Clutter vs Hoarding: What’s the Difference

Clutter is the uncontrolled accumulation of personal possessions, often without order. On the other hand, hoarding is the excessive acquisition of items that hold some form of value to an individual but can be difficult to justify using one’s limited time, space, and resources.

Clutter Is Easily Manageable

When you’re working to clear clutter, you’re simply setting aside a certain amount of time to go through items, decide whether or not they need to be kept, and discard them if they aren’t required. 

The simple fact primarily defines clutter: you have too much stuff in your home, and things are no longer easy to find. Once a cluttered area has been cleared, it’s pretty easy to maintain.

Hoarding is More Enduring

If you have hoarding tendencies, you may be more likely to keep things that have no value to your life simply because parting with them can be very difficult. But hoarders aren’t always as evil as they seem. Sometimes they’re unaware that they have a problem, and they’re simply trying to put things in a better place than where they found them or preserve items that would otherwise go to waste if the hoarder doesn’t have the means of disposing of them.

Hoarding is More Expensive

If your home is in a state of clutter, you may be able to find things eventually by digging around in piles or stacking things on shelves. But when your home is overcome with clutter to the point where this isn’t feasible, you will need to invest in some organization system or additional storage space. In some instances, this will be an investment worth the return, but if you’re trying to throw away things that are still functional, it might pay off after a short time.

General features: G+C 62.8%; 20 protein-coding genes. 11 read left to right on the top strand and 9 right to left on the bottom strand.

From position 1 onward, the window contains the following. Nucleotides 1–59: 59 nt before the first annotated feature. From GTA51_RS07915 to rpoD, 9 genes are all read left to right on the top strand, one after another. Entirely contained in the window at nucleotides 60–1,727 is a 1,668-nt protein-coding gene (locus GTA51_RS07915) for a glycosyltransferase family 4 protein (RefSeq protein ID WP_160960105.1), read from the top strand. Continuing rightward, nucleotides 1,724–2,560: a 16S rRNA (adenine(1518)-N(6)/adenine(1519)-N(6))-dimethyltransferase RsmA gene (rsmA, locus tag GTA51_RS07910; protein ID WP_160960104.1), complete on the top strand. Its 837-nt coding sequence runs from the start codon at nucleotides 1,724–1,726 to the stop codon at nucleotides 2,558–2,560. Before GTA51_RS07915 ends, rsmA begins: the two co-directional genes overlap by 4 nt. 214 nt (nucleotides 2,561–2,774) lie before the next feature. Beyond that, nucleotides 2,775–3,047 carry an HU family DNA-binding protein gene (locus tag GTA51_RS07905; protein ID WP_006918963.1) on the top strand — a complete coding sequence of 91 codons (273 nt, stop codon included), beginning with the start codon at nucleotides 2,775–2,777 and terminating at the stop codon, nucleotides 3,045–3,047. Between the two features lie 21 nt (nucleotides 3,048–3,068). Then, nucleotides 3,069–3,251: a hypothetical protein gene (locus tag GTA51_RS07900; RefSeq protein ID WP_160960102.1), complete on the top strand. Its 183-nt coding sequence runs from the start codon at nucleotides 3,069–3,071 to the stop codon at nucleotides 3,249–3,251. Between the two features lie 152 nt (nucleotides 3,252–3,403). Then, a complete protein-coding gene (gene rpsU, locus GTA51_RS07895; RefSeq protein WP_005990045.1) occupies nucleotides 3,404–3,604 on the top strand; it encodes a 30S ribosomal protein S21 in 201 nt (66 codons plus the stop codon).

Hoarding can leave people with no storage space and no way to find anything they need.

Clutter is Highly Personal

The most significant difference between clutter and hoarding is that the idea of clutter tends to be very personal. Specific standards for what an average home looks like are commonly used when discussing clutter. But people learn to live with their clutter, and it can feel comfortable for them, so they might not see their situation as anything unusual or worth addressing.

Hoarding, on the other hand, usually stems from an underlying mental problem or disorder such as depression, severe anxiety, an obsessive-compulsive disorder, or a lack of self-control.

Clutter isn’t Always Disorganized

The word clutter tends to be a synonym for disorganization, and there is no doubt that an organized home is a more pleasant place to live in. But clutter isn’t always disorganized. Sometimes people have too much stuff, and they’re not taking the time to maintain it, so things get out of control. Over time, they may become overwhelmed by the amount of stuff they have, leading them to become disorganized.

Hoarders may have trouble organizing their items, and clutter can be problematic if it becomes too big and unmanageable.

If you’re trying to decide, seek clutter and hoarding help and consider the available resources, your finances, your efforts to clean out your home, and the amount of time required to manage a more manageable clutter versus something micro-hoarded. Just because someone has many things doesn’t mean they’re hoarding or have a problem with clutter.

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